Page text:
March 13, 2005

13R Rejoice, You Pure In Heart

Original Title: "Rejoice, Ye Pure in Heart," Edward Hayes Pulmptre (1865), MARION, 6.6.8.6.4.6., Arthur Henry Messiter (1883); New Title: "Rejoice You Pure in Heart," rev. REH (2006), ICH HALTE TREULICH STILL, S.M.D., attributed to Bach (1736). The hymn does not appear in Singing the Living Tradition, but does appear in revised form as "Rejoice, You Pure in Heart," as no. 55 to MARION and as no. 71 to VINEYARD HAVEN in The New Century Hymnal. Pulmptre was a 19th century English Anglican. One hears Psalm 20 in lyrics about the "festal banner," the first line of Psalm 147 in the refrain, and Phillipians 4:4 in the title line and the refrain, "Rejoice . . . rejoice."

ICH HALTE TREULICH STILL (S.M.D.)

1. Re-joice, you pure in heart,
re-joice give thanks and sing;
your fes-tal ban-ner wave on high--
the cross of Christ rais-ing.

Refrain.
Re-joice, give thanks and sing; Re-joice, give thanks and sing;
Re-joice, re-joice, re-joice, and sing; Re-joice, give thanks and sing!

2. With all the an-gel choirs,
with all the saints of earth,
pour out the strains of joy and bliss,
true rap-ture, nob-lest mirth. Refrain.


3. Your clear ho-san-nas raise;
And al-le-lu-ias loud;
While an-swer-ing ech-oes up-ward float,
like wreaths of incense cloud. Refrain.

4. With voice as full and strong
as o-cean’s surg-ing praise,
send forth the hymns an-ces-tors loved,
the psalms of an-cient days. Refrain.

5. At last the toil shall end,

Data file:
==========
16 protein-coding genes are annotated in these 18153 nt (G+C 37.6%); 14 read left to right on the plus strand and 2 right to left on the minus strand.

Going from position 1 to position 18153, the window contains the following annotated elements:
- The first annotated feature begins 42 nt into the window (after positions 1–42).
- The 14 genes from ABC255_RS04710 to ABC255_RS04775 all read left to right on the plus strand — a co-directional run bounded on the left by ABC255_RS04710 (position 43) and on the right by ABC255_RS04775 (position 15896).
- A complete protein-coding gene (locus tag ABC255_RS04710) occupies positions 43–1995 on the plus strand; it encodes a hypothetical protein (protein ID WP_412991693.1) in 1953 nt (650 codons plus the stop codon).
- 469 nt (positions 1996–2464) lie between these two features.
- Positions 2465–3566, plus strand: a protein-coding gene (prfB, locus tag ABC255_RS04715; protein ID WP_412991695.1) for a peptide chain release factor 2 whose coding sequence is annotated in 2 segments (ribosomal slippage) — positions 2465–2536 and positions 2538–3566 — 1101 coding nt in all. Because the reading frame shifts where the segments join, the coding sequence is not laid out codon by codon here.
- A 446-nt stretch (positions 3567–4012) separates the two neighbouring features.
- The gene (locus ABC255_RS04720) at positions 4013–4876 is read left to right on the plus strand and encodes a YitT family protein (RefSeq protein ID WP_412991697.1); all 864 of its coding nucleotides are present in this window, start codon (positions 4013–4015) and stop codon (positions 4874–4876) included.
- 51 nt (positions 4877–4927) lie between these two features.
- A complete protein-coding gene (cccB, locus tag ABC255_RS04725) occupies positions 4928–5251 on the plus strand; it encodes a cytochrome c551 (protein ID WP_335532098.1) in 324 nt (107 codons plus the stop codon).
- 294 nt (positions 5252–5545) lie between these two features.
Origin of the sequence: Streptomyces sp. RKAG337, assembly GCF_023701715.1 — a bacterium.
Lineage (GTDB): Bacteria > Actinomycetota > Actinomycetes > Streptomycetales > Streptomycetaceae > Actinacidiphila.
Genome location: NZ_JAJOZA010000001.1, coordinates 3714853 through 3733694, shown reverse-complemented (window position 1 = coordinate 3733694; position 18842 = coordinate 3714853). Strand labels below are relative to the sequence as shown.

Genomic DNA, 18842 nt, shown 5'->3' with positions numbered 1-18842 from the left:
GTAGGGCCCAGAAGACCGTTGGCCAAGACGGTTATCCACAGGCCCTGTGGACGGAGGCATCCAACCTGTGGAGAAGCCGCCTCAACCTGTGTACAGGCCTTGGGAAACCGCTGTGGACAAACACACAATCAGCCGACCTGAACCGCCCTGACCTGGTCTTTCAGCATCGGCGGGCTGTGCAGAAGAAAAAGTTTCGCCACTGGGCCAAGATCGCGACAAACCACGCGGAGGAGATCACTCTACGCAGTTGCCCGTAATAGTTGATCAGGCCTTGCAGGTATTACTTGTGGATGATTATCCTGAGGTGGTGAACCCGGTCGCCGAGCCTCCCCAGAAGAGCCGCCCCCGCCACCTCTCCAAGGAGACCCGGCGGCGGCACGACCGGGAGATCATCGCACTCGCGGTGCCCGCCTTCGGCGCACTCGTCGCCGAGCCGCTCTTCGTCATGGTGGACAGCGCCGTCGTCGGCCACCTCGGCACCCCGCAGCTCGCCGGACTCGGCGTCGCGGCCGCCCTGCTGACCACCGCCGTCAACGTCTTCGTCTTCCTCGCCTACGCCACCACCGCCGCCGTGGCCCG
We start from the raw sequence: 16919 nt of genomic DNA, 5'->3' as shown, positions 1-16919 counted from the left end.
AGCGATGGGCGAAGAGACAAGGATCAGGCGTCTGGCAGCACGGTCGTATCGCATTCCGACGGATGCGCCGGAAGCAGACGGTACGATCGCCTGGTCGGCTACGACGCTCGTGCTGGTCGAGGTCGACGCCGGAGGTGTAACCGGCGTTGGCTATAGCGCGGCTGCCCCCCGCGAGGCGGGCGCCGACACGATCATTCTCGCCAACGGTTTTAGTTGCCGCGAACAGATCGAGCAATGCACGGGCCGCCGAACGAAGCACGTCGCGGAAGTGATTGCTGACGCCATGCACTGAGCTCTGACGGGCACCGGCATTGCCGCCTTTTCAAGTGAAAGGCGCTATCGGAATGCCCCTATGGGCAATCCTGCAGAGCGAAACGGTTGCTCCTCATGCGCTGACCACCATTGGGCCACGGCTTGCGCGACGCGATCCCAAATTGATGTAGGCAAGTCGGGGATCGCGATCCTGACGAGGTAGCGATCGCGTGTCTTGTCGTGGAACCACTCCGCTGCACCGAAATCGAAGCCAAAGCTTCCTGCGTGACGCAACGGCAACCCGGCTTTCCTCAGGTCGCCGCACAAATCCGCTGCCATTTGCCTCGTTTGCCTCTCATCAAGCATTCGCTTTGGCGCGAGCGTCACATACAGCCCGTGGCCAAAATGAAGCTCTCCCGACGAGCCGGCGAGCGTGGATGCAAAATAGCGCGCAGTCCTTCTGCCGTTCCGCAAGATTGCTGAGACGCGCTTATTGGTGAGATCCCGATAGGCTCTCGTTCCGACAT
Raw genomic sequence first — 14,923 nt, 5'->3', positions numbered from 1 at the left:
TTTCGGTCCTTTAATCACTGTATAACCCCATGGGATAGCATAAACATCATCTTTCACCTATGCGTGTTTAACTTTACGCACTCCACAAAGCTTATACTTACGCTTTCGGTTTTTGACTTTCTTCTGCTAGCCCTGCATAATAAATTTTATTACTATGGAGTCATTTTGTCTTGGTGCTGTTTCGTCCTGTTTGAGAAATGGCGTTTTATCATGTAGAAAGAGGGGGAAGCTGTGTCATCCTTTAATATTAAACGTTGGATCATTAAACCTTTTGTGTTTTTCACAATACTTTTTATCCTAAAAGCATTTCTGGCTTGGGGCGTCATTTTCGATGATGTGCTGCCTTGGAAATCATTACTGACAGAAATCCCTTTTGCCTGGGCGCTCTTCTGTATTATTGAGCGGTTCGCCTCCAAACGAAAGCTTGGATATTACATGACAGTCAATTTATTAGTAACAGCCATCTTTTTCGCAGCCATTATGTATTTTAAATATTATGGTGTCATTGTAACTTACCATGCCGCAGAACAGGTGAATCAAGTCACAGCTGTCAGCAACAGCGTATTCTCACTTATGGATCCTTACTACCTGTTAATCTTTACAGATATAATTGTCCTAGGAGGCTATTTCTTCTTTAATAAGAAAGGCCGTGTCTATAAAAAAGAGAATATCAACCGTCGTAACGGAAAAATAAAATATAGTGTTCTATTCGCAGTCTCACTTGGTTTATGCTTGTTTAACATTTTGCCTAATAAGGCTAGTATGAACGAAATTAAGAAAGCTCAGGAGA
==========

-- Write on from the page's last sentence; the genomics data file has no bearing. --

the wear-ied ones shall rest,
the pil-grims find the ho-ly home,
where saints are tru-ly blest. Refrain.

Word Score
PDF Score
Noteworthy Composer File

All materials may be reproduced for non-profit local and congregational use. We request notification of use, in addition to notification of any changes made when materials are used so we might benefit from the insight of others. Any materials used or reproduced in any way must bear the notation "(c) 2006 Richard E. Hurst, for non-profit local and congregational use only, all other rights reserved."

Posted by rehurst at 01:06 AM | Comments (0) | TrackBack

April 09, 2005

32R For the Beauty of the Earth

Original Title: "For the Beauty of the Earth," Folliott Sandford Pierpoint (1864), DIX, 7.7.7.7.7.7., Conrad Kocher (1838); New Title: Same hymn title, rev. REH (2006), same hymn tune. Pierpoint was English and Anglican. Isaiah 6:3b, "The Earth is full of [God's] glory." The hymn appears in The New Century Hymnal as no. 28 with the refrain "God of all;" it appears in Singing the Living Tradition as no. 21 with "Source of all." The original in Hymns of the Spirit Two is "Lord of all" in each verse.

DIX (7.7.7.7.7.7.)

1. For the beau-ty of the earth
for the glo-ry of the skies,
for the love which from our birth
ov-er and a-round us lies.
Light of all, to thee~we raise,
this our hymn of grate~ful praise.

2. For the beau-ty of each hour,
of the day and of the night,
hill and vale, and tree and flower,
sun and moon, and stars of light.
Love of all, to thee~we raise,
this our hymn of grate~ful praise.

3. For the joy of ear and eye,
for the heart and mind’s de-light,
for the mys-tic har-mo-ny
link-ing sense to sound and sight.
Life of all, to thee~we raise,
this, our hymn of grate~ful praise.

4. For the joy of hu-man love,
broth-er, sist-er, pa-rent, child,
friends on earth and friends a-bove,
for all gen-tle thoughts and mild.
Lord of all to thee~we raise,
this, our hymn of grate~ful praise. A-men.


Word Score
PDF Score
Noteworthy Composer File

All materials may be reproduced for non-profit local and congregational use. We request notification of use, in addition to notification of any changes made when materials are used so we might benefit from the insight of others. Any materials used or reproduced in any way must bear the notation "(c) 2006 Richard E. Hurst, for non-profit local and congregational use only, all other rights reserved."

Posted by rehurst at 11:07 PM | Comments (0) | TrackBack

May 15, 2005

58R O Not In Far-Off Realms of Space